Monday, August 25, 2014
In January of 2013, I wrote an entry on this site called The Value Of The Ball. It spoke of how the girls on my team did not esteem possession of the basketball as highly as they ought, leading to a number of complications, including defeat. Only two kids remain from that squad, Lizeth and Sydney, who are now eighth graders. We start practice first period the first week of school so we get a head start on the other schools we play. The flip side is that our practices are short, typically only thirty-five minutes. This puts a premium on organization and getting things done quickly. I like this new bunch of girls. Six are returning from last year and eight are brand new, with the emphasis on new! I use the vets, some of whom are only eleven, to demonstrate and teach and they have taught well. We add something new every morning, sometimes multiple skills involving simple drills. Simple, that is, until you have to perform them.
Today, we added several wrinkles; a crossover dribble move and a drill where you have to navigate cones around the lane to make a layup in as few dribbles as possible. Sydney did it in three, earning us a team prize tomorrow! Right before concluding our workoout, the experienced kids demonstrated a full court layup drill with two basketballs. The next shooter in line is the rebounder but the caveat is that you can never let the ball hit the floor after a shot. My six returnees flawlessly ran the drill, even handling a "Change directions!" command in mid-stream. In two minutes, the ball never touched the floor with the exception of dribbles. Having watched nervously from the sideline, we switched groups to the eight rookies. I let them go about forty-five seconds and the ball hit the floor every time it was shot. As we stacked it up, we laughed that it was an exact representation of how these now older kids did twelve months ago. They'll get better.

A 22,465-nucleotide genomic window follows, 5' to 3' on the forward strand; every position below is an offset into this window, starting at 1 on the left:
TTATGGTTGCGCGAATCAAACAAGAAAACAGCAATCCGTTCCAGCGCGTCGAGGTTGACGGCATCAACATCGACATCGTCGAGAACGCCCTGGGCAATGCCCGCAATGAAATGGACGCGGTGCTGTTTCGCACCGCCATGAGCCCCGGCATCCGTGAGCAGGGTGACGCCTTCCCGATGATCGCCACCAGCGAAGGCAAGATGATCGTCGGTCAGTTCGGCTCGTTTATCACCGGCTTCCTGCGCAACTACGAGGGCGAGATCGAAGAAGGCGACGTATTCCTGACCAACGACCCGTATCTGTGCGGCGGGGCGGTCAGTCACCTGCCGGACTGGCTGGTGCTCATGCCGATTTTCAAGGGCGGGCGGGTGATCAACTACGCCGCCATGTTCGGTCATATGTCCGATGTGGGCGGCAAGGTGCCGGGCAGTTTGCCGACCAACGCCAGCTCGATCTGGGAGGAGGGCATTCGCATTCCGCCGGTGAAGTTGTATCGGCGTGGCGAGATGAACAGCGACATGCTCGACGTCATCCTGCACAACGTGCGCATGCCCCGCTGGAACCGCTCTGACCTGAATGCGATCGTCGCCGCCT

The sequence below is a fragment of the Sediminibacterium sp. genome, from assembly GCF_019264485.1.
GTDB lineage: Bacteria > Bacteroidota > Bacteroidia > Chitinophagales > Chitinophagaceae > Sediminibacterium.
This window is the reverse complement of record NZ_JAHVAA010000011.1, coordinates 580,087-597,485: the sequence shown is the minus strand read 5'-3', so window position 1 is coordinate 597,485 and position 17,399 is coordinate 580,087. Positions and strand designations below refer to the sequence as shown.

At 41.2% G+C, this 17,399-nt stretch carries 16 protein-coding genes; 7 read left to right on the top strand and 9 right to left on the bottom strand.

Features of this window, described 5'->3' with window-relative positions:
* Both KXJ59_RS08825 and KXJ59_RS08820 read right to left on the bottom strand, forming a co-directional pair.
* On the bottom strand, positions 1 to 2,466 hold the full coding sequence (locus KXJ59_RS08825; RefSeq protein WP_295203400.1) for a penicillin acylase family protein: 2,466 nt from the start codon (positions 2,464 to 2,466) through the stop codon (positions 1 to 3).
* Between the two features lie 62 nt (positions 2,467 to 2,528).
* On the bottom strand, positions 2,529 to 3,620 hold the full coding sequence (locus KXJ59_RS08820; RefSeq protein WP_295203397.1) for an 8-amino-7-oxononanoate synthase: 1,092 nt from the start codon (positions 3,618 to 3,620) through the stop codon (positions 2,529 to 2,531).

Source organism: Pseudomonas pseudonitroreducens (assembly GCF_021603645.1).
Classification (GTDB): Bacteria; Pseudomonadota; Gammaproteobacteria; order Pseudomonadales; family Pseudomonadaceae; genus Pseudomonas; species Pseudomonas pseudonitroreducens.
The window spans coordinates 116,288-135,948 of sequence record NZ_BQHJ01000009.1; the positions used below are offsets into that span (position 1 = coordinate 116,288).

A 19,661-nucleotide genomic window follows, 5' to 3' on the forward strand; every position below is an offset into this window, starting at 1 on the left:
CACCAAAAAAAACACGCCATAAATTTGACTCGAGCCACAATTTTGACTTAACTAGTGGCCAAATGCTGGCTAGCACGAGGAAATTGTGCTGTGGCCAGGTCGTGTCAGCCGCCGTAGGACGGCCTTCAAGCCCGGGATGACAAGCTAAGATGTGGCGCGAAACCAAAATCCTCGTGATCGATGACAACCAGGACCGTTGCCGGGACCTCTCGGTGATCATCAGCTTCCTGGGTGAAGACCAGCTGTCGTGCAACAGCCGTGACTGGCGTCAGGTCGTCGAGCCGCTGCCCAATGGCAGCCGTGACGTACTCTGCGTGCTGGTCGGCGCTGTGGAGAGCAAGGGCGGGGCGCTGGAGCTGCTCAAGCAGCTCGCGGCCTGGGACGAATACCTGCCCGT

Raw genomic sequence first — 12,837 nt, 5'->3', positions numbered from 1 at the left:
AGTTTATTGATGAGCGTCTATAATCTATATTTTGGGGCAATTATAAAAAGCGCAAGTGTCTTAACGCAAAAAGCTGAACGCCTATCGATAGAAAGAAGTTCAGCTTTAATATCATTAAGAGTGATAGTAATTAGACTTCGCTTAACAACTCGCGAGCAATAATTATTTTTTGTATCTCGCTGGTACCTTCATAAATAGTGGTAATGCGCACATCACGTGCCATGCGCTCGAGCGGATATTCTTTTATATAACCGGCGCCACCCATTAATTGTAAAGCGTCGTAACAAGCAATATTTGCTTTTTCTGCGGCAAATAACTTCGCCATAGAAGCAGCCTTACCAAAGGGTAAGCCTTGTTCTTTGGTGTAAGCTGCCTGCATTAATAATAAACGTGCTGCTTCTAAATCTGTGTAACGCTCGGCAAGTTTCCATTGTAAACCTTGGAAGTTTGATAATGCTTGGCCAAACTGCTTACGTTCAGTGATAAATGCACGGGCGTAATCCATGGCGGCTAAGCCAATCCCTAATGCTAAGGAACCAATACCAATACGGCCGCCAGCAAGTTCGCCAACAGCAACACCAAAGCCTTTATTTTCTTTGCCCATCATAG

I always try to make a teaching point as we close. I asked them how they would handle an infant if they were babysitting. Would they ever drop the child or let them hit the floor? Of course not- a baby is precious! In basketball, having the ball in your possession is everything but young players, and sometimes older ones, are careless with it. I told them about Olaide, a young lady they don't know who played for me in the dark ages. OK, it was only thirteen years ago but it seems like an eternity now. I was Olaide's coach in both her seventh and eighth grade years as well as her varsity coach in ninth grade. She was a good athlete but did not have as much basketball background as my other players. But this is what she did. Every time she was in a shooting drill, she NEVER let the ball hit the ground! That may not seem like a big thing to you but to a coach, it is huge beyond description. You see, there is no such thing as a bad second shot- most rebounds are in the lane- and Olaide put herself in that position constantly. Why don't all players do that? IT'S TOO MUCH WORK! IT TAKES NON-STOP EFFORT! And not many kids are up to that level of desire. Do you know that effort is now considered a skill by college recruiters/pro scouts? Times have changed.
Olaide is a pharmacist now and is the kind of young lady who will undoubtedly change the world. I stay in touch a little bit through her brother, Sheyi, who now sits in my Gospels class. (I also taught and coached a third sibling, Tosin, who rewrote the Parable Of The Good Samaritan more hilariously than you would think possible!) I would imagine Olaide pursued her graduate studies in pharmacy with the same attitude as she pursued the ball. Nothing was ever half-way with Olaide. What did Jesus call that half-way demeanor? Luke warm? No place or praise for half hearted efforts in the classroom or in the athletic arena or the family or the community. Especially not in the Kingdom of Heaven. We can't let our efforts to shine the Gospel drop silently to the ground. Treat the Word like it's the most precious thing on earth. It is.
Applicable quote of the day:
"The one thing I do that nobody else does is jump three and four times for one rebound."
E-mail me at email@example.com
Posted by Steve Hawley at 9:38 PM